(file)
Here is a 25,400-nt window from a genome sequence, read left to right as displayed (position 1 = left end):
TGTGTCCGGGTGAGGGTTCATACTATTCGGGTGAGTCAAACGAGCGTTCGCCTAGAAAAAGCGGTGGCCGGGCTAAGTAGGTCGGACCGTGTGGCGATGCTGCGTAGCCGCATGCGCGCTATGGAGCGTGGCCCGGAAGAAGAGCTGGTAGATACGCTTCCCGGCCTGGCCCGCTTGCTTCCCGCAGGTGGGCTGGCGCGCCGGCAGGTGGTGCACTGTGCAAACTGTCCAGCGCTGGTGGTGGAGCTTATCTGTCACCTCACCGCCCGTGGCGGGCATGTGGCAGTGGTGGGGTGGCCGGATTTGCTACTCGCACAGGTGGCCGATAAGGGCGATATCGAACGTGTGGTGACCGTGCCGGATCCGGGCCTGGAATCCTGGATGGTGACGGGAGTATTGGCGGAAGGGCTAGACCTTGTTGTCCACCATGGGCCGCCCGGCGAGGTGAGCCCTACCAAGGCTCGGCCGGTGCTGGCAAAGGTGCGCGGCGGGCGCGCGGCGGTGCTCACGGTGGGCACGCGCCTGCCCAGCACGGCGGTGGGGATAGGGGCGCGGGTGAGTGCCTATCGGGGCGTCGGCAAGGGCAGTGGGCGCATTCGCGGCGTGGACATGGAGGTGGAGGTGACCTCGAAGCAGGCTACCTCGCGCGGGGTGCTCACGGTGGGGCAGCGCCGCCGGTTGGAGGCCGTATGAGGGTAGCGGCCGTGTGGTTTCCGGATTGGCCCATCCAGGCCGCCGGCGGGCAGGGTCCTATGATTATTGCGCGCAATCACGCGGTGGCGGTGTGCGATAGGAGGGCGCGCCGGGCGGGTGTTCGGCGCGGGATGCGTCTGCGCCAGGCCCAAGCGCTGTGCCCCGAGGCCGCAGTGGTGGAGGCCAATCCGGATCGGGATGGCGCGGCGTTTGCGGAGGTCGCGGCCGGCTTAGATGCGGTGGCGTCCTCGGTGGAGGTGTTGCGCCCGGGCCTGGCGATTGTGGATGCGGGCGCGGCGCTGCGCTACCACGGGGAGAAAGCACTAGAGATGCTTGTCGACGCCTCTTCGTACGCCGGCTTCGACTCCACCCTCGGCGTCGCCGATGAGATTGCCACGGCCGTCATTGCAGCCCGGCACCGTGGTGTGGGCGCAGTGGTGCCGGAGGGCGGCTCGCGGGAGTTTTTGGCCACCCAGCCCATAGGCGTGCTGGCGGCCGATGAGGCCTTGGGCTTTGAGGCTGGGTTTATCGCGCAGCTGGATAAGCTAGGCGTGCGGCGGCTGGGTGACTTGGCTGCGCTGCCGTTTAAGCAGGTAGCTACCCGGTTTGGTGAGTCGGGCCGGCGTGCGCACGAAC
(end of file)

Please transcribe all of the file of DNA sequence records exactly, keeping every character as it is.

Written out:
Here is a 25,400-nt window from a genome sequence, read left to right as displayed (position 1 = left end):
TGTGTCCGGGTGAGGGTTCATACTATTCGGGTGAGTCAAACGAGCGTTCGCCTAGAAAAAGCGGTGGCCGGGCTAAGTAGGTCGGACCGTGTGGCGATGCTGCGTAGCCGCATGCGCGCTATGGAGCGTGGCCCGGAAGAAGAGCTGGTAGATACGCTTCCCGGCCTGGCCCGCTTGCTTCCCGCAGGTGGGCTGGCGCGCCGGCAGGTGGTGCACTGTGCAAACTGTCCAGCGCTGGTGGTGGAGCTTATCTGTCACCTCACCGCCCGTGGCGGGCATGTGGCAGTGGTGGGGTGGCCGGATTTGCTACTCGCACAGGTGGCCGATAAGGGCGATATCGAACGTGTGGTGACCGTGCCGGATCCGGGCCTGGAATCCTGGATGGTGACGGGAGTATTGGCGGAAGGGCTAGACCTTGTTGTCCACCATGGGCCGCCCGGCGAGGTGAGCCCTACCAAGGCTCGGCCGGTGCTGGCAAAGGTGCGCGGCGGGCGCGCGGCGGTGCTCACGGTGGGCACGCGCCTGCCCAGCACGGCGGTGGGGATAGGGGCGCGGGTGAGTGCCTATCGGGGCGTCGGCAAGGGCAGTGGGCGCATTCGCGGCGTGGACATGGAGGTGGAGGTGACCTCGAAGCAGGCTACCTCGCGCGGGGTGCTCACGGTGGGGCAGCGCCGCCGGTTGGAGGCCGTATGAGGGTAGCGGCCGTGTGGTTTCCGGATTGGCCCATCCAGGCCGCCGGCGGGCAGGGTCCTATGATTATTGCGCGCAATCACGCGGTGGCGGTGTGCGATAGGAGGGCGCGCCGGGCGGGTGTTCGGCGCGGGATGCGTCTGCGCCAGGCCCAAGCGCTGTGCCCCGAGGCCGCAGTGGTGGAGGCCAATCCGGATCGGGATGGCGCGGCGTTTGCGGAGGTCGCGGCCGGCTTAGATGCGGTGGCGTCCTCGGTGGAGGTGTTGCGCCCGGGCCTGGCGATTGTGGATGCGGGCGCGGCGCTGCGCTACCACGGGGAGAAAGCACTAGAGATGCTTGTCGACGCCTCTTCGTACGCCGGCTTCGACTCCACCCTCGGCGTCGCCGATGAGATTGCCACGGCCGTCATTGCAGCCCGGCACCGTGGTGTGGGCGCAGTGGTGCCGGAGGGCGGCTCGCGGGAGTTTTTGGCCACCCAGCCCATAGGCGTGCTGGCGGCCGATGAGGCCTTGGGCTTTGAGGCTGGGTTTATCGCGCAGCTGGATAAGCTAGGCGTGCGGCGGCTGGGTGACTTGGCTGCGCTGCCGTTTAAGCAGGTAGCTACCCGGTTTGGTGAGTCGGGCCGGCGTGCGCACGAAC